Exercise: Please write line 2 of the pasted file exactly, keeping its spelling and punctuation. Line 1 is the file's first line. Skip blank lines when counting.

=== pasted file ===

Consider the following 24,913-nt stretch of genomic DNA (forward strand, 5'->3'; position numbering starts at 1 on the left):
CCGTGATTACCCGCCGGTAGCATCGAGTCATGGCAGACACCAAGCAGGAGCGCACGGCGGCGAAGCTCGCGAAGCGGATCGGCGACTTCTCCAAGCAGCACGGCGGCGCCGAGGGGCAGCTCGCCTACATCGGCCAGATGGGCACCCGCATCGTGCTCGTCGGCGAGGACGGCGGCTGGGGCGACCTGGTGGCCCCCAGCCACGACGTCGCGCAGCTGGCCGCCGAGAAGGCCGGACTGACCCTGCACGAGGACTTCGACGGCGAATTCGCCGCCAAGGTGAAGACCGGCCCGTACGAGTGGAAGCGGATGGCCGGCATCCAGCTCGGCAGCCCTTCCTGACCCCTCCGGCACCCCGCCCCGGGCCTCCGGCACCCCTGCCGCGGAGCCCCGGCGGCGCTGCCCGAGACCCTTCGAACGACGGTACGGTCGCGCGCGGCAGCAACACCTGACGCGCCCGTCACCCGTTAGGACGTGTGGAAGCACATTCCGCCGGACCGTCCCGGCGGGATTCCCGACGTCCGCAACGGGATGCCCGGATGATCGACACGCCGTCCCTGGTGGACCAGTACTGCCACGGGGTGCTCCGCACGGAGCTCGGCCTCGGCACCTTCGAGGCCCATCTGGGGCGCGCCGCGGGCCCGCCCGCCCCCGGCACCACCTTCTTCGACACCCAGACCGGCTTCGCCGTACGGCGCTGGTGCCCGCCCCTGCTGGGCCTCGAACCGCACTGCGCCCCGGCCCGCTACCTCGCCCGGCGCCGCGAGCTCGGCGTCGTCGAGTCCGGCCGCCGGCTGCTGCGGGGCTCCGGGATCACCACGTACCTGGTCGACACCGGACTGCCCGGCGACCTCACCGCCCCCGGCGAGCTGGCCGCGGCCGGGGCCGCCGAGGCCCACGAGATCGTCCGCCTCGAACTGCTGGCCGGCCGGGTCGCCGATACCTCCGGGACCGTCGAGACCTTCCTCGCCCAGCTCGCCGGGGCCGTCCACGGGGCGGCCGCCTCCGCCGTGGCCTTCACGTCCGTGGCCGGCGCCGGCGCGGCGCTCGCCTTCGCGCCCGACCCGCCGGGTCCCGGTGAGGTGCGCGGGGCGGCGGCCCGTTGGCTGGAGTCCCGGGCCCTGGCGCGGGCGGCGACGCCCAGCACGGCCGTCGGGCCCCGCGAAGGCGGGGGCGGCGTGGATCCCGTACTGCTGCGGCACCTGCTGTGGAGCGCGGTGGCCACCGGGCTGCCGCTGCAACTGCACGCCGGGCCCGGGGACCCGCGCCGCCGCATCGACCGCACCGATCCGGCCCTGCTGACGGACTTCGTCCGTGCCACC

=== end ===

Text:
CCGTGATTACCCGCCGGTAGCATCGAGTCATGGCAGACACCAAGCAGGAGCGCACGGCGGCGAAGCTCGCGAAGCGGATCGGCGACTTCTCCAAGCAGCACGGCGGCGCCGAGGGGCAGCTCGCCTACATCGGCCAGATGGGCACCCGCATCGTGCTCGTCGGCGAGGACGGCGGCTGGGGCGACCTGGTGGCCCCCAGCCACGACGTCGCGCAGCTGGCCGCCGAGAAGGCCGGACTGACCCTGCACGAGGACTTCGACGGCGAATTCGCCGCCAAGGTGAAGACCGGCCCGTACGAGTGGAAGCGGATGGCCGGCATCCAGCTCGGCAGCCCTTCCTGACCCCTCCGGCACCCCGCCCCGGGCCTCCGGCACCCCTGCCGCGGAGCCCCGGCGGCGCTGCCCGAGACCCTTCGAACGACGGTACGGTCGCGCGCGGCAGCAACACCTGACGCGCCCGTCACCCGTTAGGACGTGTGGAAGCACATTCCGCCGGACCGTCCCGGCGGGATTCCCGACGTCCGCAACGGGATGCCCGGATGATCGACACGCCGTCCCTGGTGGACCAGTACTGCCACGGGGTGCTCCGCACGGAGCTCGGCCTCGGCACCTTCGAGGCCCATCTGGGGCGCGCCGCGGGCCCGCCCGCCCCCGGCACCACCTTCTTCGACACCCAGACCGGCTTCGCCGTACGGCGCTGGTGCCCGCCCCTGCTGGGCCTCGAACCGCACTGCGCCCCGGCCCGCTACCTCGCCCGGCGCCGCGAGCTCGGCGTCGTCGAGTCCGGCCGCCGGCTGCTGCGGGGCTCCGGGATCACCACGTACCTGGTCGACACCGGACTGCCCGGCGACCTCACCGCCCCCGGCGAGCTGGCCGCGGCCGGGGCCGCCGAGGCCCACGAGATCGTCCGCCTCGAACTGCTGGCCGGCCGGGTCGCCGATACCTCCGGGACCGTCGAGACCTTCCTCGCCCAGCTCGCCGGGGCCGTCCACGGGGCGGCCGCCTCCGCCGTGGCCTTCACGTCCGTGGCCGGCGCCGGCGCGGCGCTCGCCTTCGCGCCCGACCCGCCGGGTCCCGGTGAGGTGCGCGGGGCGGCGGCCCGTTGGCTGGAGTCCCGGGCCCTGGCGCGGGCGGCGACGCCCAGCACGGCCGTCGGGCCCCGCGAAGGCGGGGGCGGCGTGGATCCCGTACTGCTGCGGCACCTGCTGTGGAGCGCGGTGGCCACCGGGCTGCCGCTGCAACTGCACGCCGGGCCCGGGGACCCGCGCCGCCGCATCGACCGCACCGATCCGGCCCTGCTGACGGACTTCGTCCGTGCCACC